LaSalle also went on to explain a bit about the process behind facial acting and the ways in which it is different than voice acting. He tells us, “We are now starting to use the term Facial AVR, which is either the actor’s original voice is there or in this case he is played by someone who could actually speak Russian. To flip it from voice acting where you are just watching the picture or looping at the end of a film where the audio is not pristine enough at the end of a film so they go back a re-record the dialogue, so this would be the opposite.

What I would do is just practice for days before filming to get the timing down so I didn’t have to think about that anymore because when you are performing you definitely don’t want to be in your head thinking about timing and where things start and end. You need to be concentrating on what you are doing and your behavior and the point you are trying to get across. I just rehearsed for days before hand with WAV files, so I just knew the timing of the audio and then when I worked with Tim that’s when we brought in aspects of Colossus’s attitude, behavior and responses. The actual process is just me sitting in front of, in this case, an array of 29 cameras and watching the clip a few times to get a sense of what’s going on and then shutting that off, so I’m just facing the cameras giving a performance, but I can hear the audio.

The reason for the 29 cameras is so that they can reconstruct the actor’s face for every frame of film and then mathematically transfer that performance onto the computer generated character. Unlike traditional motion capture which is a little bit different, this one actually drives the computer generated character from the performance directly, there’s very little animator intervention, especially since Colossus really didn’t have eyes.”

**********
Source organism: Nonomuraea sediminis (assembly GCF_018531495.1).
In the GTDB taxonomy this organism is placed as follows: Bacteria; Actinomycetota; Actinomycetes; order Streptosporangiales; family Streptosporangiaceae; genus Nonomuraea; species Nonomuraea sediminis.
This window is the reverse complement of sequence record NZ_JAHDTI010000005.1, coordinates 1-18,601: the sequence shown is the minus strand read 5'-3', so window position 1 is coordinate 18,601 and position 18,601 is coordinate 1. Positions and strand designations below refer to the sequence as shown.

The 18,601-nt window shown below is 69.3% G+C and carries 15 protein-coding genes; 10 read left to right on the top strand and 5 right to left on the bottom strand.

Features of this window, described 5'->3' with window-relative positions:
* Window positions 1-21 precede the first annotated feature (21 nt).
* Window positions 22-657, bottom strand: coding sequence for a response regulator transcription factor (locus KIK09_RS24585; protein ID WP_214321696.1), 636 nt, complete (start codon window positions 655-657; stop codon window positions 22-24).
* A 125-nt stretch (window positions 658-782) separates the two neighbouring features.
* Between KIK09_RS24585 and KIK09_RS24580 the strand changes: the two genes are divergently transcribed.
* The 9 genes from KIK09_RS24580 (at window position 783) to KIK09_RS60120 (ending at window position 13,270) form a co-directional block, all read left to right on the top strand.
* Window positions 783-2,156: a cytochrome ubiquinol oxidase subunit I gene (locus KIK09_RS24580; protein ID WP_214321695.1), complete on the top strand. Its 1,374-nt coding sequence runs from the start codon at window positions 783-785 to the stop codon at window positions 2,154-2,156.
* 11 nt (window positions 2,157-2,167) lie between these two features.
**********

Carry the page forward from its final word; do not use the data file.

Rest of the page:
Colossus2

The process definitely carried over fantastically in the film, and certainly brought about almost a sense of realism to the character of Colossus. LaSalle comments “ That was the whole reason behind developing this particular process, so that all the subtly of the actor’s performance goes through. With the previous technology, so of that’s there, but it’s not as neat in the subtly of the performance, there’s no variation. With this new technology all the variation in every single frame is there.

We really thought about it at the end, where Colossus makes his speech and you have to believe that he means what he says. Just animating his lips wouldn’t really get that across because you need to believe that he believes it and that comes through in the performance I think.”

We told LaSalle that it was indeed like watching a real person rather than an animated character in the film and he jokingly commented “Especially the throwing up at the end!” When asked if that scene in particular was at all challenging, he goes on to tell us “That was the hardest thing I’ve ever done.  It is physically challenging because you have to get yourself to vomit without having any projectile media. It got to the point where I was almost passing out and we had to stop and catch a breath and then start over again. By that point you are just exhausted because when you’re sick, you’re whole body is in it. You don’t just fake it to move your face like you’re vomiting. “